Radical Muslims in France's housing estates are waging an undeclared "intifada" against the police, with violent clashes injuring an average of 14 officers each day.

As the interior ministry said that nearly 2,500 officers had been wounded this year, a police union declared that its members were "in a state of civil war" with Muslims in the most depressed "banlieue" estates which are heavily populated by unemployed youths of north African origin.

It said the situation was so grave that it had asked the government to provide police with armoured cars to protect officers in the estates, which are becoming no-go zones.

I am aware that France's disasterous socialist economy has contributed to the problem but it is not the root of the problem.

Senior officers insisted that the problem was essentially criminal in nature, with crime bosses on the estates fighting back against tough tactics.

The interior minister, Nicolas Sarkozy, who is also the leading centre-Right candidate for the presidency, has sent heavily equipped units into areas with orders to regain control from drug smuggling gangs and other organised crime rings. Such aggressive raids were "disrupting the underground economy in the estates", one senior official told Le Figaro.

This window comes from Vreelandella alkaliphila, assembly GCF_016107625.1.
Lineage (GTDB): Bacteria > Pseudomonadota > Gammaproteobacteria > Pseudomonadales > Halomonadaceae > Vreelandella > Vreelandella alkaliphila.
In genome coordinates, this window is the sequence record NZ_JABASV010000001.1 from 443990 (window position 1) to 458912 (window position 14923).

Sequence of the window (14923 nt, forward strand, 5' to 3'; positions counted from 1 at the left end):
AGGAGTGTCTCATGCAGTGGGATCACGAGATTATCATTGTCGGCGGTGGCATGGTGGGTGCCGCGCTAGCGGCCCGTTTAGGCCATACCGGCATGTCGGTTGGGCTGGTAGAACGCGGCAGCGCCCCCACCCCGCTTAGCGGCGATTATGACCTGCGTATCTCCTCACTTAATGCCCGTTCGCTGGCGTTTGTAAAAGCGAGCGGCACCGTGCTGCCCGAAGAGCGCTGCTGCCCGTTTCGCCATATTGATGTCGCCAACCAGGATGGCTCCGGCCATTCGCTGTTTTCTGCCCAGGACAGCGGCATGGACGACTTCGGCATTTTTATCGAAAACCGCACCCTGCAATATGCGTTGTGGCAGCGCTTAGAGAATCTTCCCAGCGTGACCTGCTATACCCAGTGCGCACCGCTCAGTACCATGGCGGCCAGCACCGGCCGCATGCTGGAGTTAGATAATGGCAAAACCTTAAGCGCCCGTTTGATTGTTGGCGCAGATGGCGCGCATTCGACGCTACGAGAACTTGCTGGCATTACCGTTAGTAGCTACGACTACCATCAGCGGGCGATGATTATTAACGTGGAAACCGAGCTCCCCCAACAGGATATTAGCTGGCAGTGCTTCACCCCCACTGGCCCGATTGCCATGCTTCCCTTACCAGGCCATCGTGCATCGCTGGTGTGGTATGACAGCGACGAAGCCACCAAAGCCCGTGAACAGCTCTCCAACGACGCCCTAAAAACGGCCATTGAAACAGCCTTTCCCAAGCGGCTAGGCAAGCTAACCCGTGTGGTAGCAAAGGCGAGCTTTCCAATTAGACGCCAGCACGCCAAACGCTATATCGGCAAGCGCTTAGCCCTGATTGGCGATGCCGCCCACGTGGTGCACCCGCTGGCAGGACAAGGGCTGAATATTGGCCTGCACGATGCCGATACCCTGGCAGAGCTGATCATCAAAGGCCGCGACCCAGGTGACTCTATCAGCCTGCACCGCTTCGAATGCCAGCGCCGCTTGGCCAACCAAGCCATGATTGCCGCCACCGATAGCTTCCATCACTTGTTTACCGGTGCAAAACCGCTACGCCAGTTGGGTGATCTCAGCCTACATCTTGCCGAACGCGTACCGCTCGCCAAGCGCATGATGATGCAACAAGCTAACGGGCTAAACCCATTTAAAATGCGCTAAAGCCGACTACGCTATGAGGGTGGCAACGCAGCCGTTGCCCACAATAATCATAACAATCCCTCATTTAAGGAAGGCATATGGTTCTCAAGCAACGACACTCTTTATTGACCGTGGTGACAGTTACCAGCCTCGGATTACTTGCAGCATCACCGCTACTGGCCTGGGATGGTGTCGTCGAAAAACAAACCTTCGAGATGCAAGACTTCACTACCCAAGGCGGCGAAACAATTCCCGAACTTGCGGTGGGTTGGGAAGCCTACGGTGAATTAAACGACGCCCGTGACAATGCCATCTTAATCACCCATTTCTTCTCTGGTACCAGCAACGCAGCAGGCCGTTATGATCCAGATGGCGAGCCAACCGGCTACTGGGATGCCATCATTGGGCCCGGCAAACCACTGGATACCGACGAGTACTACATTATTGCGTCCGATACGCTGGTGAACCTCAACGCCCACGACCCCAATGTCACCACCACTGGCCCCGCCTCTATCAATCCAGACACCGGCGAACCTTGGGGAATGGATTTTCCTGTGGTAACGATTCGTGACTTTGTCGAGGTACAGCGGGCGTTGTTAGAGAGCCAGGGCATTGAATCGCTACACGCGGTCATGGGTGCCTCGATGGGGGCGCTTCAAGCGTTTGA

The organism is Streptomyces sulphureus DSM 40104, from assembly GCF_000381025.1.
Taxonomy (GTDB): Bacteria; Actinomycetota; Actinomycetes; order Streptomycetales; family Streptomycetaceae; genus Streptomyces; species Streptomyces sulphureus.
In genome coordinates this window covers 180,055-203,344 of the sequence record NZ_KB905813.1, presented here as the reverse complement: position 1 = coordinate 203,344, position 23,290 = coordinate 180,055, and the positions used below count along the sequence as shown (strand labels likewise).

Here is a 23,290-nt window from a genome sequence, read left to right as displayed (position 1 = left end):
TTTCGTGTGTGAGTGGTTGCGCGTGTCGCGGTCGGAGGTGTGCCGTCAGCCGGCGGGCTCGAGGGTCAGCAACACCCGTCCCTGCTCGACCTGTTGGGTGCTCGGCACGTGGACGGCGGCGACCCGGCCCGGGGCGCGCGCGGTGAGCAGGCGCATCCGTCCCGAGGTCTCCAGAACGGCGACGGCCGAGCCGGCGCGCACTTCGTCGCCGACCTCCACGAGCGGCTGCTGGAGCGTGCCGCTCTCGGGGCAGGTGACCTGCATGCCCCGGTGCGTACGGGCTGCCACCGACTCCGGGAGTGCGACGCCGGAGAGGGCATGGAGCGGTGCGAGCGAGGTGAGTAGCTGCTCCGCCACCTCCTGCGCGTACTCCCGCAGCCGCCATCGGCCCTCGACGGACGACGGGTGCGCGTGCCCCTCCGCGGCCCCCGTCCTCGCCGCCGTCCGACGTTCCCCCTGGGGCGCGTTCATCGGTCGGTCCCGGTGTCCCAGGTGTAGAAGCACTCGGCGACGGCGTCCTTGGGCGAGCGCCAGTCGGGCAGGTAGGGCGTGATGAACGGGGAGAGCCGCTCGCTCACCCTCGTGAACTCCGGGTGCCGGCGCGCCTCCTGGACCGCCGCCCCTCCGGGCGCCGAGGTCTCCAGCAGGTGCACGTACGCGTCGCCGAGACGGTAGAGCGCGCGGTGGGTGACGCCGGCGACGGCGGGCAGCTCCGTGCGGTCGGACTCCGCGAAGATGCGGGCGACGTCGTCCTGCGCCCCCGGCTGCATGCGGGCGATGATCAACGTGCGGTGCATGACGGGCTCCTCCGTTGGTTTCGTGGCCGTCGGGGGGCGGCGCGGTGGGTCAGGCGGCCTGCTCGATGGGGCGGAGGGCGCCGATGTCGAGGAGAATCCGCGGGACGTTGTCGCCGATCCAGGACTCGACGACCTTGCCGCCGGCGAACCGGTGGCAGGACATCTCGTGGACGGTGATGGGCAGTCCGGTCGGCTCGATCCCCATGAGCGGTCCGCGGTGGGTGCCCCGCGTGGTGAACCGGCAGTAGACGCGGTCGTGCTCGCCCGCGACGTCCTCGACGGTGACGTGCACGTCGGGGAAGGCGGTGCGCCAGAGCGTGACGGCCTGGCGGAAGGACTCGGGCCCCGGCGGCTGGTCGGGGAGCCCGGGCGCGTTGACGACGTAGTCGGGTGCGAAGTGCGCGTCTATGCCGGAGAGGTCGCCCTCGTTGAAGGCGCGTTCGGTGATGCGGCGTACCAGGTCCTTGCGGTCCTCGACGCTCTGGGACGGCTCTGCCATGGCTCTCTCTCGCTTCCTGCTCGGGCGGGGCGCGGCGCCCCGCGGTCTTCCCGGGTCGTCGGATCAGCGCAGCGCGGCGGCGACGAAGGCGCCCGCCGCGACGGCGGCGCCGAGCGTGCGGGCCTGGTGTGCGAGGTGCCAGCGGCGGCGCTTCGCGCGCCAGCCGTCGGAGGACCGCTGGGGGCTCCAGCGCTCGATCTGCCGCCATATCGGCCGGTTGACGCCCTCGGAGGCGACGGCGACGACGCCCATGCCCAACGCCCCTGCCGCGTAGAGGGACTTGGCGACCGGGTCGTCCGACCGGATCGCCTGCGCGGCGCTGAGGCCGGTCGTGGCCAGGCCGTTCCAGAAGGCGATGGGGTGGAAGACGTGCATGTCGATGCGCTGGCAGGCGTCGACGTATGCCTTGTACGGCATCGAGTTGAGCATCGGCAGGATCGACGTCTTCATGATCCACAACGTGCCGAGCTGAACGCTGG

However, not all officers on the ground accept that essentially secular interpretation. Michel Thoomis, the secretary general of the hardline Action Police trade union, has written to Mr Sarkozy warning of an "intifada" on the estates and demanding that officers be given armoured cars in the most dangerous areas.

He said yesterday: "We are in a state of civil war, orchestrated by radical Islamists. This is not a question of urban violence any more, it is an intifada, with stones and Molotov cocktails. You no longer see two or three youths confronting police, you see whole tower blocks emptying into the streets to set their 'comrades' free when they are arrested."

Do you believe the officials or the cops on the ground? Couple that with a growing abhorent practice of systemic gang rape in those same areas:
In deprived, out-of-town estates in France, teenage girls have become targets, victims of a code that labels them easy game for gang rape.

It's not even called rape. They call it a tournante, or pass-round. The banality is deliberate: a joint, a girl - same difference. Sometimes, they call it a plan petasse, or slag-plan, because that's what any girl who sleeps with her boyfriend is, and that's why she's fair game. Sometimes, it's a basement-plan, because that's where it happens, as well as in garbage disposal rooms, schools, courtroom toilets.

The kids who live in the banlieue call them "the neighbourhoods". Or, in the outskirts of Paris, Neuf-trois (93), Neuf-deux (92), or the other postcodes that set them apart from the 75 of the city centre, and a whole other life. In official-speak, they are "difficult zones" or "sensitive areas", both of which are accurate for these huge, grim housing estates, thrown up in the 1950s to house immigrants - mostly north African, but also sub-Saharan or French Caribbean - and workers for the nearby factories.